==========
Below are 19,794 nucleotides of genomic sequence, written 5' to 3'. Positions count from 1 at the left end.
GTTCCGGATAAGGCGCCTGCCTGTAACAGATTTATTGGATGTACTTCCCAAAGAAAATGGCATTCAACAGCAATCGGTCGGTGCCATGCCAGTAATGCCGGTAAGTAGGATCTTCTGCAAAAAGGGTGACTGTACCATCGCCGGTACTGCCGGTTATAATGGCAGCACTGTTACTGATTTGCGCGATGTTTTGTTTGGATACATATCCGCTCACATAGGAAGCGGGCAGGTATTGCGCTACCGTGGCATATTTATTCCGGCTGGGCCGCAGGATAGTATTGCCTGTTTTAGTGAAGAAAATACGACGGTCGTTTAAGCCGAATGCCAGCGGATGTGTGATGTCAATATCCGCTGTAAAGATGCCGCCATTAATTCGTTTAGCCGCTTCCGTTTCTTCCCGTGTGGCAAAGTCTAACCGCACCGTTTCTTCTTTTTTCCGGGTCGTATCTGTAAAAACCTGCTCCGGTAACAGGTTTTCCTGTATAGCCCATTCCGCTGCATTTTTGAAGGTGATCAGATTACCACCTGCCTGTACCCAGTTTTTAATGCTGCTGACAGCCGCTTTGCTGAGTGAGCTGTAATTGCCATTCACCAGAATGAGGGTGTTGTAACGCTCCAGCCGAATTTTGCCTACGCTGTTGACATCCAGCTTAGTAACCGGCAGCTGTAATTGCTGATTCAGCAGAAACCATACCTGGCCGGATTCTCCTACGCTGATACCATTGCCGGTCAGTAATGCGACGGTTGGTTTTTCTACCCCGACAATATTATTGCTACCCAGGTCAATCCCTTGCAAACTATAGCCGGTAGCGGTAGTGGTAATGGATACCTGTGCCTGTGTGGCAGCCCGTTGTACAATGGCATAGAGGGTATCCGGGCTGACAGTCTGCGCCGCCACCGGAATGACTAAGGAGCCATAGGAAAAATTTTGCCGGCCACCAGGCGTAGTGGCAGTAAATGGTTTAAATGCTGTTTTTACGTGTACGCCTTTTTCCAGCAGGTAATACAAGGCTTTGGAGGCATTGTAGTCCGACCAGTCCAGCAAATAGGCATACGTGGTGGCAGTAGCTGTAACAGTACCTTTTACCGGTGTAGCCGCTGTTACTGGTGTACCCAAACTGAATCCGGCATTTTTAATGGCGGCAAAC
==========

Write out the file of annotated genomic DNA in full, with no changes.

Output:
Below are 19,794 nucleotides of genomic sequence, written 5' to 3'. Positions count from 1 at the left end.
GTTCCGGATAAGGCGCCTGCCTGTAACAGATTTATTGGATGTACTTCCCAAAGAAAATGGCATTCAACAGCAATCGGTCGGTGCCATGCCAGTAATGCCGGTAAGTAGGATCTTCTGCAAAAAGGGTGACTGTACCATCGCCGGTACTGCCGGTTATAATGGCAGCACTGTTACTGATTTGCGCGATGTTTTGTTTGGATACATATCCGCTCACATAGGAAGCGGGCAGGTATTGCGCTACCGTGGCATATTTATTCCGGCTGGGCCGCAGGATAGTATTGCCTGTTTTAGTGAAGAAAATACGACGGTCGTTTAAGCCGAATGCCAGCGGATGTGTGATGTCAATATCCGCTGTAAAGATGCCGCCATTAATTCGTTTAGCCGCTTCCGTTTCTTCCCGTGTGGCAAAGTCTAACCGCACCGTTTCTTCTTTTTTCCGGGTCGTATCTGTAAAAACCTGCTCCGGTAACAGGTTTTCCTGTATAGCCCATTCCGCTGCATTTTTGAAGGTGATCAGATTACCACCTGCCTGTACCCAGTTTTTAATGCTGCTGACAGCCGCTTTGCTGAGTGAGCTGTAATTGCCATTCACCAGAATGAGGGTGTTGTAACGCTCCAGCCGAATTTTGCCTACGCTGTTGACATCCAGCTTAGTAACCGGCAGCTGTAATTGCTGATTCAGCAGAAACCATACCTGGCCGGATTCTCCTACGCTGATACCATTGCCGGTCAGTAATGCGACGGTTGGTTTTTCTACCCCGACAATATTATTGCTACCCAGGTCAATCCCTTGCAAACTATAGCCGGTAGCGGTAGTGGTAATGGATACCTGTGCCTGTGTGGCAGCCCGTTGTACAATGGCATAGAGGGTATCCGGGCTGACAGTCTGCGCCGCCACCGGAATGACTAAGGAGCCATAGGAAAAATTTTGCCGGCCACCAGGCGTAGTGGCAGTAAATGGTTTAAATGCTGTTTTTACGTGTACGCCTTTTTCCAGCAGGTAATACAAGGCTTTGGAGGCATTGTAGTCCGACCAGTCCAGCAAATAGGCATACGTGGTGGCAGTAGCTGTAACAGTACCTTTTACCGGTGTAGCCGCTGTTACTGGTGTACCCAAACTGAATCCGGCATTTTTAATGGCGGCAAAC